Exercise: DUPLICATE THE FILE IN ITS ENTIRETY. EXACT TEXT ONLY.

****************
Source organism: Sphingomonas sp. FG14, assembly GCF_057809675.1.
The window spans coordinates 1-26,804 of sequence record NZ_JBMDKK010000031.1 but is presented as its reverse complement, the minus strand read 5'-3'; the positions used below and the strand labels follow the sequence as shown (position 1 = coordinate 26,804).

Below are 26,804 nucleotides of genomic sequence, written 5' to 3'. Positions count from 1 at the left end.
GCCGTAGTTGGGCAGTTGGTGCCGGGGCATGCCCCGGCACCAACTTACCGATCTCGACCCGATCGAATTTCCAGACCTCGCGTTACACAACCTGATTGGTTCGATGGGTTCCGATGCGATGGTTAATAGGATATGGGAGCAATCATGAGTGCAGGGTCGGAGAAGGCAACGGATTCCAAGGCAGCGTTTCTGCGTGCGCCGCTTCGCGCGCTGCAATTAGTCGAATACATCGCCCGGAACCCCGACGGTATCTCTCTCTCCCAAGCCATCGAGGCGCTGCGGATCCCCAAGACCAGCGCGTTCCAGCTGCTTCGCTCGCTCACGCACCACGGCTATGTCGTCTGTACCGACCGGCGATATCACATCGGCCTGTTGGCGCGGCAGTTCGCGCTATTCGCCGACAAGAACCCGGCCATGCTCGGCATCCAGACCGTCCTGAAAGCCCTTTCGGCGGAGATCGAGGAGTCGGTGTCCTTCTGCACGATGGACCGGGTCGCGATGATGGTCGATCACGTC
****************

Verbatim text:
Source organism: Sphingomonas sp. FG14, assembly GCF_057809675.1.
The window spans coordinates 1-26,804 of sequence record NZ_JBMDKK010000031.1 but is presented as its reverse complement, the minus strand read 5'-3'; the positions used below and the strand labels follow the sequence as shown (position 1 = coordinate 26,804).

Below are 26,804 nucleotides of genomic sequence, written 5' to 3'. Positions count from 1 at the left end.
GCCGTAGTTGGGCAGTTGGTGCCGGGGCATGCCCCGGCACCAACTTACCGATCTCGACCCGATCGAATTTCCAGACCTCGCGTTACACAACCTGATTGGTTCGATGGGTTCCGATGCGATGGTTAATAGGATATGGGAGCAATCATGAGTGCAGGGTCGGAGAAGGCAACGGATTCCAAGGCAGCGTTTCTGCGTGCGCCGCTTCGCGCGCTGCAATTAGTCGAATACATCGCCCGGAACCCCGACGGTATCTCTCTCTCCCAAGCCATCGAGGCGCTGCGGATCCCCAAGACCAGCGCGTTCCAGCTGCTTCGCTCGCTCACGCACCACGGCTATGTCGTCTGTACCGACCGGCGATATCACATCGGCCTGTTGGCGCGGCAGTTCGCGCTATTCGCCGACAAGAACCCGGCCATGCTCGGCATCCAGACCGTCCTGAAAGCCCTTTCGGCGGAGATCGAGGAGTCGGTGTCCTTCTGCACGATGGACCGGGTCGCGATGATGGTCGATCACGTC